The Gazette’s offered a very solid forum here for discussion of the Iowa Caucuses and the 2012 election generally, and I’m thrilled to have the opportunity to comment periodically from the perspective of Iowa Democrats. In one sense we’re missing out on all the fun this cycle as Republicans meet their potential nominees up close and personal as we had the chance to do in 2004 and 2008. In another sense, observing the caucus process from the “other side” is a wonk’s dream, a chance to analyze, reflect, predict and project without having a dog in the fight.
I’ll be doing my best to offer analysis uncolored by my own belief about which Republican candidate would be the “best” for Democrats to face (history tells us that’s a dangerous game anyway, as many of the Democrats who hoped for the very conservative Reagan as a beatable ’80 GOP nominee will quickly remind us.) I’ll also provide a little perspective on the work the President’s re-elect campaign is doing in Iowa. As most readers here realize, the public part of a caucus campaign is the tip of the iceberg, with most of the action happening below the surface.
With that, away we go!
Bachmann has the right mix. After her very strong debate performance last night in New Hampshire, most of the media is catching up to the idea that Rep. Michele Bachmann (R-MN) is a smart, focused candidate who boasts a heaping helping of substance to accompany her flash. She’s skillfully mixing her backroom D.C. advocacy (fighting against TARP) with red-meat stump rhetoric (“I am a defender of life”) to appeal to both fiscal and social conservatives. It’s shocking to me how few commentators see that she’s the candidate mixing those strains the best to date. It’s undeniable that the candidate who does so the best will win not only the caucuses but the nomination. I sent out a tweet after the debate that if the Ames straw poll were held today, she’s your winner. I’m standing by it.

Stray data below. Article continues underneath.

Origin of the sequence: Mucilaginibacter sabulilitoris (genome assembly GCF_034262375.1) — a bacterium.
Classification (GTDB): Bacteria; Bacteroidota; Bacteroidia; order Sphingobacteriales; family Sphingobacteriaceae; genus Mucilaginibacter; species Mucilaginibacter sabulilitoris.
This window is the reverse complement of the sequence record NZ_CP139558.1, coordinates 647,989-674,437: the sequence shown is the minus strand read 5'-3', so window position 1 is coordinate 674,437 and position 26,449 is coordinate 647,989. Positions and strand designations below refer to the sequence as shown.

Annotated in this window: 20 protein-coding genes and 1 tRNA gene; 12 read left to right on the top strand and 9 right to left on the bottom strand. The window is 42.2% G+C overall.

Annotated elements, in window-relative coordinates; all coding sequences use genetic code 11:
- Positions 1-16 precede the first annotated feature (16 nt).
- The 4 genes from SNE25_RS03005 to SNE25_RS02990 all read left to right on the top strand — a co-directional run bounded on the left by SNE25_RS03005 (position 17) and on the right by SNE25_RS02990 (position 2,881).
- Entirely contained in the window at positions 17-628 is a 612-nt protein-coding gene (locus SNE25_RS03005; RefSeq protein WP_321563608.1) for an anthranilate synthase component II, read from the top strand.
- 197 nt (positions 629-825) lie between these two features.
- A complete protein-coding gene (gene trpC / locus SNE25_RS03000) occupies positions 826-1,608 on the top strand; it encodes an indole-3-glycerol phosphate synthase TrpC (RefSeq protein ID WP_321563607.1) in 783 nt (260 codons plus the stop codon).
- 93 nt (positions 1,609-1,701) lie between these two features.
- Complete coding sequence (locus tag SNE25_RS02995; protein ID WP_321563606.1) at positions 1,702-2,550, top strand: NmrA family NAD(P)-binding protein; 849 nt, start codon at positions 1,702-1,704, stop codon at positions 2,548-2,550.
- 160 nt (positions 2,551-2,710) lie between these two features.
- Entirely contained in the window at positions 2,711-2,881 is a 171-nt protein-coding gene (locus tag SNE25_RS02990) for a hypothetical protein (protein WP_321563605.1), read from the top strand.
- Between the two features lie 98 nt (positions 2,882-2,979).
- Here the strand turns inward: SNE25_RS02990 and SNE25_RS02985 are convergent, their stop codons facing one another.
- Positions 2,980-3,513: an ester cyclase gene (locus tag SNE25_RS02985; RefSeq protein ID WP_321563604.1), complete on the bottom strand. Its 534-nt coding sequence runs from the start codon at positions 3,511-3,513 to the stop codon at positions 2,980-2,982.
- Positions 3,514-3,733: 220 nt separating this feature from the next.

Community Organizing is Back in Force. The Obama team held a workshop for its current community organizers last weekend, teaching the ’12 team the hard-won lessons from the last time out. The team is unusually heavy on young pros who built the organization in the first place, led by Derek Eadon as Iowa Democratic Party coordinated campaign director. Derek is a familiar face in Eastern Iowa from his ’08 work as a C.R.-based organizer. He’s quietly kept the “Organizing for America” network and lists fresh and is working with the President’s national team in Chicago to set up for the caucus push. The tremendous value of not having to re-learn lessons about Iowa organizing at the grassroots cannot be overstated. With Iowa consistently showing up on the list of swing states for ’12, early organizing will go a long way to keeping Iowa blue. The approach reminds me of a charming line conservative darling Ralph Reed used to have about winning at the grassroots: “Your opponent’s already in the body bag before they know they’re dead.”